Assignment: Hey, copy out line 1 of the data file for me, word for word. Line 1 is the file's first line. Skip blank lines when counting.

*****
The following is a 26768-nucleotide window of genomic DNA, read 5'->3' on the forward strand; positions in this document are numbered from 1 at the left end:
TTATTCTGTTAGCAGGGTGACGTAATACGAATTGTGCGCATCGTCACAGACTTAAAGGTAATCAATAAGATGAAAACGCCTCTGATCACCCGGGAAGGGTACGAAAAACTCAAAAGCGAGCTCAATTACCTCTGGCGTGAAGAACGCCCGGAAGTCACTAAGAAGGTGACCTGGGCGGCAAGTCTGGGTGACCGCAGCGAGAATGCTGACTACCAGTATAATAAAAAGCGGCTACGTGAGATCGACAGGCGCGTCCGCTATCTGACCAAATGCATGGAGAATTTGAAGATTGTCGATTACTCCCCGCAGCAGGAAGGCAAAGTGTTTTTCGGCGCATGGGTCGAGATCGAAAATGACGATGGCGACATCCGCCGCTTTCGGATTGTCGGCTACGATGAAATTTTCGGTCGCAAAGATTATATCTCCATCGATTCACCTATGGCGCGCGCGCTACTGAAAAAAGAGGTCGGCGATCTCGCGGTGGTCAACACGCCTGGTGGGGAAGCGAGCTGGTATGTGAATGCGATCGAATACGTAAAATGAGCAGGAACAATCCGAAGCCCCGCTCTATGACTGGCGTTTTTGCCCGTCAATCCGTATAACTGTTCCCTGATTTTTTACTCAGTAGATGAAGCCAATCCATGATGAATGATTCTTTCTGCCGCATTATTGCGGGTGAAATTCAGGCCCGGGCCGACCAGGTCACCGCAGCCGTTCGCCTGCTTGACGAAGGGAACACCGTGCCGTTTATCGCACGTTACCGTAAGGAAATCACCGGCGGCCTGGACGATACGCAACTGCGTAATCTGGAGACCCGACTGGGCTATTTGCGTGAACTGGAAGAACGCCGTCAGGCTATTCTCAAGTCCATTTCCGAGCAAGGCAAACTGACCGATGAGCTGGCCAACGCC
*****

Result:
The following is a 26768-nucleotide window of genomic DNA, read 5'->3' on the forward strand; positions in this document are numbered from 1 at the left end: